From the June 2003 issue of Entrepreneur

Want to increase the scope of your marketing efforts without spending any additional dollars? It may sound too good to be true, but you can do just that by partnering with other small companies that sell complementary but noncompetitive products and services to your target market. In this way, you get twice the exposure at half the cost. For instance, if you run a Web design firm, you might link up with a local ISP that can pass leads on to you. Or if you sell nutritional supplements, you could join forces with a local gym and display information about each other's products and services in your businesses.

You can also get together with other entrepreneurs whose services complement yours and market a series of seminars. By teaming with other business owners, you'll increase the number of possible attendies.

Forming promotional partnerships or alliances for your product doesn't necessarily mean that money has to change hands, but sometimes joint promotions are an easy way to piggyback products. These promotions can be a real bonus to your business, providing additional exposure to consumers of the partner product, not to mention reduced promotional costs since you share the expenses with your partner. Plus, the partner you choose doesn't have to have an obvious connection to your product or service.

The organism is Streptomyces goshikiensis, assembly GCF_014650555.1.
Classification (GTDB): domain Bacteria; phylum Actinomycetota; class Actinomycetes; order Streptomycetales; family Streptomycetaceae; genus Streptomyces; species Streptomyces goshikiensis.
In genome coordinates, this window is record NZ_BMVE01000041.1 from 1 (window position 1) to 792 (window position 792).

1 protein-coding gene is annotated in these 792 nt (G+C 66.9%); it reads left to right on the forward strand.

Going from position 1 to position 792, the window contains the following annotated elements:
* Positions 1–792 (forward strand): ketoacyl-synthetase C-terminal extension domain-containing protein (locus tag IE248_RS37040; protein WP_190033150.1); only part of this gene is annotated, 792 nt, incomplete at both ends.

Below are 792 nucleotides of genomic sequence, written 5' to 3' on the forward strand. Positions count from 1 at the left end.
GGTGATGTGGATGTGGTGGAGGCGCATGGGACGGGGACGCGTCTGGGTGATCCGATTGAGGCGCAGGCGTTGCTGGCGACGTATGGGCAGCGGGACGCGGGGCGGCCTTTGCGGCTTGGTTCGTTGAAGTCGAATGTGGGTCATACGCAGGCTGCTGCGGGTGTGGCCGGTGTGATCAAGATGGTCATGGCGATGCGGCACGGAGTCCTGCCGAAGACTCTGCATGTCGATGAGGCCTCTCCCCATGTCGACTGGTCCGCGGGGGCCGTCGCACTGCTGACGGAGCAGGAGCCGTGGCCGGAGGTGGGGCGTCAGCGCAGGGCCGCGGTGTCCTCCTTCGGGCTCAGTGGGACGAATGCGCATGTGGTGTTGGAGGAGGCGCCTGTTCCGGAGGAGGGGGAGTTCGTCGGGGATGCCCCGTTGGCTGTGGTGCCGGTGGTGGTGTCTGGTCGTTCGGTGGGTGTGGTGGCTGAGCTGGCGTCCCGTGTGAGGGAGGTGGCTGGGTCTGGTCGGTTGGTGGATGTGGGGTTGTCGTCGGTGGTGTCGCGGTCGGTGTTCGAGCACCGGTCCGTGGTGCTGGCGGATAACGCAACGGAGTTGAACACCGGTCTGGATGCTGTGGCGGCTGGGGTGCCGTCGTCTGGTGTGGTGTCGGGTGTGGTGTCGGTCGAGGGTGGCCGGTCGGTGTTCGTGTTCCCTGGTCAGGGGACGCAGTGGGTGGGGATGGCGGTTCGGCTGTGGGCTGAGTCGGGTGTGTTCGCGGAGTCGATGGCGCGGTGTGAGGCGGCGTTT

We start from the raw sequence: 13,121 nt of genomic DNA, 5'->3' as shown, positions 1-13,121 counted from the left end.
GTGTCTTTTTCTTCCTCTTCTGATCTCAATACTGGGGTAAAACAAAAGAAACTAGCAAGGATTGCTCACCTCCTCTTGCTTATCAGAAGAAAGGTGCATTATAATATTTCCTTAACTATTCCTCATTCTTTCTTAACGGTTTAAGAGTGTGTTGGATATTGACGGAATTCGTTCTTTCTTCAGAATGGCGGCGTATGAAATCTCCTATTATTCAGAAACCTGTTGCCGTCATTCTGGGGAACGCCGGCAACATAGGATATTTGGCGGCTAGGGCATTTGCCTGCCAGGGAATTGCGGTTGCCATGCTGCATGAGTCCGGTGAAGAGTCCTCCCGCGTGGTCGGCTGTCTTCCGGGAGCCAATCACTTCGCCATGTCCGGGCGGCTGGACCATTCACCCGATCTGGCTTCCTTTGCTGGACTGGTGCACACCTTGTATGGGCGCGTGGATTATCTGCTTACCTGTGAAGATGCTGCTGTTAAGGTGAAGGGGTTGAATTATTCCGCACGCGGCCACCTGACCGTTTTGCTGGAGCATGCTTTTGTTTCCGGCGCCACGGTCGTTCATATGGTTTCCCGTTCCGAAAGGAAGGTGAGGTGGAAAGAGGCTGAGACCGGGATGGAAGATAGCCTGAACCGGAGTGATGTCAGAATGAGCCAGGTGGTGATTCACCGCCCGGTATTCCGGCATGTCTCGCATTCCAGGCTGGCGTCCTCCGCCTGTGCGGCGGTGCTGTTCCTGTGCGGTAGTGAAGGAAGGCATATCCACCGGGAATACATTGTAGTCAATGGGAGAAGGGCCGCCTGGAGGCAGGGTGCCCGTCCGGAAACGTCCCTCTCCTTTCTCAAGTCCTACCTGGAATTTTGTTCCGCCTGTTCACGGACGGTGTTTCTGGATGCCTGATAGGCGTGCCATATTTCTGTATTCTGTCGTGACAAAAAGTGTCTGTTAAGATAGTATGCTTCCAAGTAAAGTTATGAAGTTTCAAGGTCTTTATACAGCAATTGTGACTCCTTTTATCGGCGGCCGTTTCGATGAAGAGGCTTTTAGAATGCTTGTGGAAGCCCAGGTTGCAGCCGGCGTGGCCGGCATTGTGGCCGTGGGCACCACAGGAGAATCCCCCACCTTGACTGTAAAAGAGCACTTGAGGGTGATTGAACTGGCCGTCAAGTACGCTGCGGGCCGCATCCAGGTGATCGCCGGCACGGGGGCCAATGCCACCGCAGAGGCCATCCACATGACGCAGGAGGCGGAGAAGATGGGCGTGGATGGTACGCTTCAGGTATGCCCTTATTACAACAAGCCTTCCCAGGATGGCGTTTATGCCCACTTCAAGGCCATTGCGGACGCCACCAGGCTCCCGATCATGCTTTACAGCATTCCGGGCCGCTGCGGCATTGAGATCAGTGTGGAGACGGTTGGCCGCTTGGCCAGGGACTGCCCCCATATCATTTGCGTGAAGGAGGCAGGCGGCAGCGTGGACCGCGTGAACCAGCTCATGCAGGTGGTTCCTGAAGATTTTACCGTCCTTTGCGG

Here's an illustration of how a couple of completely unrelated companies located near one another pulled off a joint promotion. A greenhouse that handles both perennials and annuals and a combination coffeehouse and bakery thought it would be great to sponsor a "Stop and Smell the Roses" promotion, during which anyone who made a purchase at either business received a coupon good for 20 percent off another purchase at the partner's business. The promotion only lasted for one week, but it brought in lots of new customers for both partners.

Search for as many strategic marketing alliances as possible. By teaming up with other business owners, you maximize your ability to reach customers and meet their needs.

Try analyzing the types of customers you have. What types of businesses are they in? What companies do they do business with? If you spot a significant number of your customers coming from one industry or one neighborhood, consider teaming up with other suppliers or vendors from that industry or area that might also supply your customers. Look into the future, and keep scouting for unlikely but timely partners.